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Wednesday, October 5, 2011

UPDATE: $100 Million Incentives: US 25, EU 5

Crowdsourcing works! In my last post on $100+ million incentive packages, I asked for your help in identifying any projects I had missed either in the US or European Union. Readers came up with several suggestions, which led to me discovering even more mega-incentives. I also checked the Good Jobs First blog Dirt Diggers Digest, where I found four projects listed, only one of which had been in my original 13 post-early-2008 packages. Then I went to the accumulated results of Google Alerts, where I found even more. In all, I found a total of 12 more projects in the US, bringing the score to US 25, EU 5. I have identified one possible additional case in the EU, but have yet to confirm it.

Here is my original list of $100 million incentives from September 29:

Company          State           Minimum nominal incentive package

AREVA             ID              $276.6 million present value
Nucor                LA             $373 million
Hemlock            MI             $358.4 million
Spirit Aero         NC            $250.9 million
Cerner/OnGoal  KS             $230 million
Hemlock            TN            $200 million
Electrolux          TN             $188.3 million present value
Ford                  KY            $180 million
Boeing              SC              $900 million
Apple                NC            $320.7 million
Xtreme             MI              $100 million
Schott               NM            $130 million
Panasonic         NJ              $102 million

Here are the additions:

LG Chem                  MI              $276 million (thanks to Dean Whittaker for this and the next one)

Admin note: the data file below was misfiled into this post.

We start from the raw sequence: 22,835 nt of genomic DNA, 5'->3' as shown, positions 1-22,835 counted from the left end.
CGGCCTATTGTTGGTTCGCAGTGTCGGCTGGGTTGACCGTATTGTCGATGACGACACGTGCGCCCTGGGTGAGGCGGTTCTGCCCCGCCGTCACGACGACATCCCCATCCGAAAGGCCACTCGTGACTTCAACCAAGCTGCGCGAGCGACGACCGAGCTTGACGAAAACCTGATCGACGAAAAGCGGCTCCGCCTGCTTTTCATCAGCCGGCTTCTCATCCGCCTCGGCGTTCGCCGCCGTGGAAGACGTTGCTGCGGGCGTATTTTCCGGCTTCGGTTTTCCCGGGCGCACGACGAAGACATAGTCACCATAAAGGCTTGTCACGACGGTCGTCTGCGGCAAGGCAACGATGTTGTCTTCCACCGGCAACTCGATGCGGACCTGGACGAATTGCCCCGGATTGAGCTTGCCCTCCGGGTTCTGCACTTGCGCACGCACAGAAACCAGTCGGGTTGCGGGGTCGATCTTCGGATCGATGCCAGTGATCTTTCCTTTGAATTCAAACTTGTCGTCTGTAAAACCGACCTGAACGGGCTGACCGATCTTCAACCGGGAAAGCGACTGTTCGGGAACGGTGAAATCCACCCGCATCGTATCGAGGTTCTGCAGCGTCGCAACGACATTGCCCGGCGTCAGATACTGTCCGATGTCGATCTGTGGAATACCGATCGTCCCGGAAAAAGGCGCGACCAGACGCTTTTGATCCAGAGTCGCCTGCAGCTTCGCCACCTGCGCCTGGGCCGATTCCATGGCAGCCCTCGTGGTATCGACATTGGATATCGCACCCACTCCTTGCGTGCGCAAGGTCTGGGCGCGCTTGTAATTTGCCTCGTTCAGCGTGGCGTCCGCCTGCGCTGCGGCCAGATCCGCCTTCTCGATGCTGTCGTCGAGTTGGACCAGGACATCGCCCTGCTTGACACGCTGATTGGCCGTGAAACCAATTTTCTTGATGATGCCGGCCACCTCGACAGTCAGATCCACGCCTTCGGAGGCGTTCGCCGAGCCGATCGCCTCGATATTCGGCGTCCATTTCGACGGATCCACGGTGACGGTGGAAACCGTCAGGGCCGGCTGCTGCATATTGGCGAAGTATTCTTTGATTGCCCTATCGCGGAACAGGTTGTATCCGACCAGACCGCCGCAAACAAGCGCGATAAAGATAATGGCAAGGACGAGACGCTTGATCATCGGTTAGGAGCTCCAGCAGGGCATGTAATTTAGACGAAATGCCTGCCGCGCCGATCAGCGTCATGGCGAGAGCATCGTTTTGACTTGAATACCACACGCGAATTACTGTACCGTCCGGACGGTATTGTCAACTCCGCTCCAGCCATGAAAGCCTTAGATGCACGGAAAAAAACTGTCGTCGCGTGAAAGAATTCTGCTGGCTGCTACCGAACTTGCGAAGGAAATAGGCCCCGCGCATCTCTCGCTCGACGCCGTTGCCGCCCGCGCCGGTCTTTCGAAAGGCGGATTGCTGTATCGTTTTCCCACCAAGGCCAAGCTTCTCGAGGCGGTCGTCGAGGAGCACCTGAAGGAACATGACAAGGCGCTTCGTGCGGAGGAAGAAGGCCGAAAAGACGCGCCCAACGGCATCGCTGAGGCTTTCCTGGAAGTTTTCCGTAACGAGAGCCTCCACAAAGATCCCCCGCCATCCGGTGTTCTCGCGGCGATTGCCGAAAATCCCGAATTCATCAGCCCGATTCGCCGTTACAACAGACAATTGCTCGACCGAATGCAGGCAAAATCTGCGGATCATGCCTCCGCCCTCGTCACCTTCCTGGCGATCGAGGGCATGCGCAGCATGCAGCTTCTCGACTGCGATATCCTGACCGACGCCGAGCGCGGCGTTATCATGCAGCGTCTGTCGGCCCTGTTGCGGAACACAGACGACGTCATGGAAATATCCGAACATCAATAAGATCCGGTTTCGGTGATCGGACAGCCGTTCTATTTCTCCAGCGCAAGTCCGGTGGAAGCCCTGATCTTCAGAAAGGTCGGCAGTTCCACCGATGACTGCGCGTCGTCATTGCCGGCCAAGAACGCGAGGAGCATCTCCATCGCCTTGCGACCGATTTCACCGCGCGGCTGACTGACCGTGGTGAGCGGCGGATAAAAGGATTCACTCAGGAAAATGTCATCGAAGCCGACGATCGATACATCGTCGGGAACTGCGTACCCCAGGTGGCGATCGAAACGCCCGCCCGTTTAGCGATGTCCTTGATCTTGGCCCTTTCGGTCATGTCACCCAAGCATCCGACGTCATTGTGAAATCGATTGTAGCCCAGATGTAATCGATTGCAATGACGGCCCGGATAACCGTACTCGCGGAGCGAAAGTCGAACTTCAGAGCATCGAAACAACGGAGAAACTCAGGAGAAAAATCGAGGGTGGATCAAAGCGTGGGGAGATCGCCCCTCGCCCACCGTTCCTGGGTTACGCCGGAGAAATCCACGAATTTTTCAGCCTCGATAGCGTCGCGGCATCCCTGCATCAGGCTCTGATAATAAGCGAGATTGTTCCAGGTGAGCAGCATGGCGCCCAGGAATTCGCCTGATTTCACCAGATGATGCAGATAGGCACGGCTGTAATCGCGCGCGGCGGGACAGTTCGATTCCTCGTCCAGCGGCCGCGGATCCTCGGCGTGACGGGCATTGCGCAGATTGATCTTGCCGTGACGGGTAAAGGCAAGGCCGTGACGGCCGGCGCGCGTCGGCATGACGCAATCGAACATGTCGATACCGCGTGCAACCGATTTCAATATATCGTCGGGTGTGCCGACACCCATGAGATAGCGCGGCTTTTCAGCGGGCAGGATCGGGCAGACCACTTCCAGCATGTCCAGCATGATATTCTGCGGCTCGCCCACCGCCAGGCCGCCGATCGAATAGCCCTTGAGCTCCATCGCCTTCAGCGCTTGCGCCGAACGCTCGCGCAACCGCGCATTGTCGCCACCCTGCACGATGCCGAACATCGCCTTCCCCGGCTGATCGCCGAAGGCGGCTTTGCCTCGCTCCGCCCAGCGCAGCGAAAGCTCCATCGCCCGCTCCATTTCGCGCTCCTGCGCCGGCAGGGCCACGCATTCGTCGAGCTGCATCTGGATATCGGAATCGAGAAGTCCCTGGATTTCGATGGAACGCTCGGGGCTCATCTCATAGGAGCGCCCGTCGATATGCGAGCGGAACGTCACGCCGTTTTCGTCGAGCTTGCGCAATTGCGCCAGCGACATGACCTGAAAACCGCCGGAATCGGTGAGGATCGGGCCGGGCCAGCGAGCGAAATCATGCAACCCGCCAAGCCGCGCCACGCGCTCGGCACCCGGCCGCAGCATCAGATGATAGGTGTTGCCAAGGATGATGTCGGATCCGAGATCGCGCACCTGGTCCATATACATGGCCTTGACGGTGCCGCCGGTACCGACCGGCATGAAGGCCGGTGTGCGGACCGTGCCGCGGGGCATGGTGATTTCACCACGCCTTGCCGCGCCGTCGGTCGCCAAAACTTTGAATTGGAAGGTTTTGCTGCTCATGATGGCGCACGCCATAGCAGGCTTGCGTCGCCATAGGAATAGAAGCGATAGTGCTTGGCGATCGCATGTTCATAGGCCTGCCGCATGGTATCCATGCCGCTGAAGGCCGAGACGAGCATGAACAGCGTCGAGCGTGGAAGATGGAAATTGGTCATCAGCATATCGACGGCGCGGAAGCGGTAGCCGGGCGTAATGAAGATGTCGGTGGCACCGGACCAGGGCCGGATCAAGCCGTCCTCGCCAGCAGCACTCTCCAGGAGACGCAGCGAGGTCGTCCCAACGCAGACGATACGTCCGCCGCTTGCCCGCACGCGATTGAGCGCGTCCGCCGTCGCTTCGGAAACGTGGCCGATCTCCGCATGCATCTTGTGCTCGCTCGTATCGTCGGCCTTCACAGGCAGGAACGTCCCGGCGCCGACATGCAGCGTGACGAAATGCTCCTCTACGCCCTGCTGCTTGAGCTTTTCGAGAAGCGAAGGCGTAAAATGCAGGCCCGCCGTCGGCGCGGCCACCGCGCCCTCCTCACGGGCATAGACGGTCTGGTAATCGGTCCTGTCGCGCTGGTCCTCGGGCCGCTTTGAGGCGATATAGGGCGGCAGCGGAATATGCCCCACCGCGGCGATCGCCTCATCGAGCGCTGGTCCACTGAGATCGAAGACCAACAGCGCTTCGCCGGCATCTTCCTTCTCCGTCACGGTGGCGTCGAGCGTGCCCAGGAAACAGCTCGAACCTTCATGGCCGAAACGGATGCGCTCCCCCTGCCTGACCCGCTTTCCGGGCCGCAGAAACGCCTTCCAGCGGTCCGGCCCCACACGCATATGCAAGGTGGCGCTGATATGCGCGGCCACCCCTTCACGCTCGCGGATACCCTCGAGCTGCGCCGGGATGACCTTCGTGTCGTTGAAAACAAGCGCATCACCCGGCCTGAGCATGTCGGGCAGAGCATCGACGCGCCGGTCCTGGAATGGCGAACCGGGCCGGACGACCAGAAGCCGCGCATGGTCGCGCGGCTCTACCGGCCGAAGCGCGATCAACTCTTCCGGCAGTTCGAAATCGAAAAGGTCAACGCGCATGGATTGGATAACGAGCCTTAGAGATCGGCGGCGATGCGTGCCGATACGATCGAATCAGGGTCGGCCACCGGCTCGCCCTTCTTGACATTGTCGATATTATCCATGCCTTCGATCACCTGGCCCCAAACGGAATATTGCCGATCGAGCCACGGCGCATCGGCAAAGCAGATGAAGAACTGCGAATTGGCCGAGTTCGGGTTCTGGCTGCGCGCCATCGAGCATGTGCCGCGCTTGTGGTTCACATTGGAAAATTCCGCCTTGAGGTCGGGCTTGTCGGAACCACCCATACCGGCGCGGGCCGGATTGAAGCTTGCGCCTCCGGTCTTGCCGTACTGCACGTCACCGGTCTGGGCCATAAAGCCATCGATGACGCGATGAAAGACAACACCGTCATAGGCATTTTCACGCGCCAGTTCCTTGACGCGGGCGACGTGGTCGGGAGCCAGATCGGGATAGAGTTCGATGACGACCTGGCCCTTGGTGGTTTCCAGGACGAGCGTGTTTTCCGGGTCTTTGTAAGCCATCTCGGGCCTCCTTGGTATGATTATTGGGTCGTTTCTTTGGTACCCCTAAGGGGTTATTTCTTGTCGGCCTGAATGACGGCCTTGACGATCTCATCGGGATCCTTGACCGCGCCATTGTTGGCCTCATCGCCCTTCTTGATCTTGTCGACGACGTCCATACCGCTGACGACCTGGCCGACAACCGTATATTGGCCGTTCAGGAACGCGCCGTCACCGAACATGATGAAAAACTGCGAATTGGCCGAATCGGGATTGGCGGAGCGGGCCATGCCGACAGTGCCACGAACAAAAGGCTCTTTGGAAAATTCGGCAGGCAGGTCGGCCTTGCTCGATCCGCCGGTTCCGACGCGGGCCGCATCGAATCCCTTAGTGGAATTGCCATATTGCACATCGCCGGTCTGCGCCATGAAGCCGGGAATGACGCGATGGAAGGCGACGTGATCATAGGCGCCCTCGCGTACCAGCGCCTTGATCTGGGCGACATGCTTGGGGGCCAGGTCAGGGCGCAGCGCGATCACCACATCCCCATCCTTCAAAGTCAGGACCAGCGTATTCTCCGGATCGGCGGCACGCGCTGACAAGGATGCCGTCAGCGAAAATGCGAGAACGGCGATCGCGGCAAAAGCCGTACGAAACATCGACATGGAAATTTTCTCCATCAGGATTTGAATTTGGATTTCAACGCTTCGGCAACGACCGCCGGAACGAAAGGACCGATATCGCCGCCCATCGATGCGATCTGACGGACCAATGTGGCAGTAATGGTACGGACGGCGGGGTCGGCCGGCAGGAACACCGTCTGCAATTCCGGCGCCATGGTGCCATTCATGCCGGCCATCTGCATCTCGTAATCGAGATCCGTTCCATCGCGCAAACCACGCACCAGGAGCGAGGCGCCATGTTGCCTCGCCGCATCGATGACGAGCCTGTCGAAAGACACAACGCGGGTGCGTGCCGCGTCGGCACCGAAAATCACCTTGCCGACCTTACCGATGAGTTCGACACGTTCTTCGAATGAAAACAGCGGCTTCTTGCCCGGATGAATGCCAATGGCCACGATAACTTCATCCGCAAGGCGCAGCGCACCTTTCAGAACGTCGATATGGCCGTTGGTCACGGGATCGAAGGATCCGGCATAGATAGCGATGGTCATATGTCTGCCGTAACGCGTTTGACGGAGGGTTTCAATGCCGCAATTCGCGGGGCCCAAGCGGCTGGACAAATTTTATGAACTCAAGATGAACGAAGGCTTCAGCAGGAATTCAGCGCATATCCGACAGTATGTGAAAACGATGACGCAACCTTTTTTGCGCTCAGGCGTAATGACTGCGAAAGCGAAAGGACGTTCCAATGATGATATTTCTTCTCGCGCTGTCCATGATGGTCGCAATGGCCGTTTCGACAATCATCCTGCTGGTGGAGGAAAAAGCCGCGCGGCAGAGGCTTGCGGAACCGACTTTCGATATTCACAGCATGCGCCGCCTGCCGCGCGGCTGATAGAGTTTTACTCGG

Johnson Controls       MI              $467.5 million
Motorola                  IL                $113.7 million (thanks to Dirt Diggers Digest for this and the next two)
American Greetings  OH              $104.5 million
Diebold                   OH                 $96 million (DDD expects this to top $100 million when all is tallied)
Yahoo                     NY               $200 million (David Cay Johnston has reported on this and the next one)
Verizon                   NY               $614 million
Xanadu                   NJ                 $200 million
Gaylord Entertain.   CO                $300 million
A123 Systems        MI                 $100 million
Dow Kokam          MI                 $100 million
fortu PowerCell      MI                 $100 million

We now have five times as many $100+ million packages in the US than the EU in the last three years, seven of which exceed the largest package in the EU, at least in nominal value. This continues to underscore my contention that the EU state aid rules successfully reduce the size of incentives there and we need to adapt their rules to our political institutions.

I have heard rumors that there may still be mega-packages still to uncover. Let me know if you hear about them!

Sunday, October 2, 2011

Job piracy in Canada, Australia, and the United States

As I mentioned in August, my article "Regulating Investment Attraction: Canada's Code of Conduct in Comparative Perspective," has just appeared in the September issue of the journal Canadian Public Policy.

Job piracy (using subsidies to induce the relocation of an existing facility) is a big problem in the United States. New York City and Kansas City have been subject to repeated raids by neighboring states, and a Good Jobs First study this summer documented extensive job piracy in the Cincinnati and Cleveland metropolitan areas. Two voluntary anti-poaching agreements among groups of states were complete failures.